I am reverse engineering an RS-232 to RS-485 converter to understand how it works. I have attached the schematic that I reverse-engineered from the PCB (apologies for the hand-drawn schematic). I've checked it several times and quite certain that it is correct. The part that confuses me is the oscillator circled in red.

I recognize it as an oscillator based based around C2 & R8, and on my scope I can see it running at about 10kHz. I also see that the five parallel inverters on it's output are acting as some sort of buffer. However, what the heck is it there for?

This converter will work completely powered by RS-232 port, even if just the RX, TX, and ground lines (pins 2, 3, & 5 of the DE9) are connected. It does NOT require the +5~12V line to be connected to an external power supply.

The only theory that I have is that the oscillator is acting as some sort of charge pump to reduce the source impedances of Vcc & -Vcc (which otherwise would be limited by the source impedances of the DE9 pins, plus 4.7k for -Vcc via RN1d), but that's just a guess and I don't really see how/why that would work in practice.

So, any pointers on why that oscillator is there and how it achieves whatever it does would be appreciated!

Edit: thanks for the replies. I've done a bit more digging into RS-232. The idle state of the lines is negative, so connecting the converter will provide the negative rail, and as pointed out, the inverter circuit generates the positive rail from it. What through me off was the +5~12V supply pin on the board; It got me thinking that the positive rail was the one that was initially supplied, which of course is not correct.

[Schematic of the RS232 to RS485 converter. The section circled in red is what I am asking about.

  • \$\begingroup\$ Are you sure that nothing else is connected to the CT3 / D6 node? \$\endgroup\$
    – user39382
    Commented Sep 16, 2018 at 23:39
  • \$\begingroup\$ This circuit is a wee bit confusing. You have 2 sources of Vcc. You have a zener diode type power supply and the 74HCT is also being used to create another Vcc. It would help if all voltage tags had a voltage value so we could see what is going on. \$\endgroup\$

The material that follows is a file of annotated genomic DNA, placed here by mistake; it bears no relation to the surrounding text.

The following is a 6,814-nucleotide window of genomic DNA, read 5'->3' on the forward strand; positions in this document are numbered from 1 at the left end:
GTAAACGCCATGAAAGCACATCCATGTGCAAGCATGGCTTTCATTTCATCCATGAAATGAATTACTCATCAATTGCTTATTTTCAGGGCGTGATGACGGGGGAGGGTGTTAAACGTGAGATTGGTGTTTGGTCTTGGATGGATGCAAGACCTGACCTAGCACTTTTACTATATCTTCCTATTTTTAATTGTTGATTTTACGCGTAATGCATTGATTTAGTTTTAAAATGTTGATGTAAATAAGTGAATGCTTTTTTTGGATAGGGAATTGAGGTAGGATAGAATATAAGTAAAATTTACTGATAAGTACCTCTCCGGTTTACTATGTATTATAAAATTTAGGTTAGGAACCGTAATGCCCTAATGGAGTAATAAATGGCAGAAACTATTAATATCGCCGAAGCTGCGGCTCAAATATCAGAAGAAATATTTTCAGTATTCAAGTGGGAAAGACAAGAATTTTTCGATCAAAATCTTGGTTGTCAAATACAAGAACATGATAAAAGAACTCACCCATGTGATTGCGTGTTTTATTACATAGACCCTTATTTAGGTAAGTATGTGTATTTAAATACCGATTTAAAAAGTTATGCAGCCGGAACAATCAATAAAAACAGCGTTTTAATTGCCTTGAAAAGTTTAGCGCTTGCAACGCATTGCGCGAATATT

– user105652
    Commented Sep 16, 2018 at 23:39
  • 8
    \$\begingroup\$ See how the 74HCT14 positive supply (pin 14) is ground, and the negative supply (pin 7) is the negative supply rail? The outlined section is indeed a charge pump which will generate a positive supply rail from just the negative supply. Not being familiar with old school rs232 I'm unsure why exactly this is needed, but I do know that the signalling levels swing to both positive and negative voltages. \$\endgroup\$
    – jms
    Commented Sep 16, 2018 at 23:45
  • 1
    \$\begingroup\$ Nice neat drawing! \$\endgroup\$
    – tariksbl
    Commented Sep 20, 2018 at 0:35

2 Answers 2


Two members claim opposite things, one in a comment and one in an answer. User jms has got it right. The oscillator generates +Vcc if -Vcc happens to be available as a signal in the connected RS232 port. The diodes connect possibly available -Vcc to the oscillator IC. The oscillator charges CT3 from -Vcc and the charge is pushed to maintain +Vcc. That pumping is really needed, if -Vcc happens to be the only available voltage via the RS232 port.

If the port happens to output (through a diode) +Vcc, it's used directly and the voltage minus Vcc is not absolutely needed, altough it helps the stability of the +Vcc voltage.

The design assumes that at least one of voltages -Vcc and +Vcc is available from the RS232 port. RS485 circuit needs only the positive one.


Plan B Analysis

Since Tx on RS232 is idle at -V -5V ~ -15Vtyp and then clamped and rectified to -6V by zener. So -Vcc is always there with the 10kHz charge pump creating +Vcc. It might get weaker with continuous data. The charge pump uses 10uF series with 10uF load to the charge pump delivers 50%V- with the 5 buffers reducing the output Z to 10 Ohms or so thus 100us=RC. However the RS232 driver impedance is higher so -Vcc is slower to start first followed by +Vcc. D6 charges the series cap with negative pulses to Gnd thus raising the clock above ground and then charging +Vcc thru D6 to CT2.

I attempted to sketch the current path of the -Vcc startup current. +Vcc is similar above gnd. enter image description here

Any questions?

old analysis

The other answer descriptions may seem correct, but the analysis of the schematic appears to be incorrect.

enter image description here

This is how I believe it must work.

But then again it could be charging -Vcc from Tx data on RS232 being -V on idle and start bits being +V then using an inverting charge pump to create +Vcc

  • \$\begingroup\$ Is it arrogance, ignorance or laziness that people vote -1 without comments. Either way useless trolls. \$\endgroup\$ Commented Sep 17, 2018 at 2:43
  • 2
    \$\begingroup\$ I never downvote answers. But you redesigned the circuit. How can you be sure that there's no wire between 14/U2 and GND? The questioner has the real circuit in his hands. \$\endgroup\$
    – user136077
    Commented Sep 17, 2018 at 11:58

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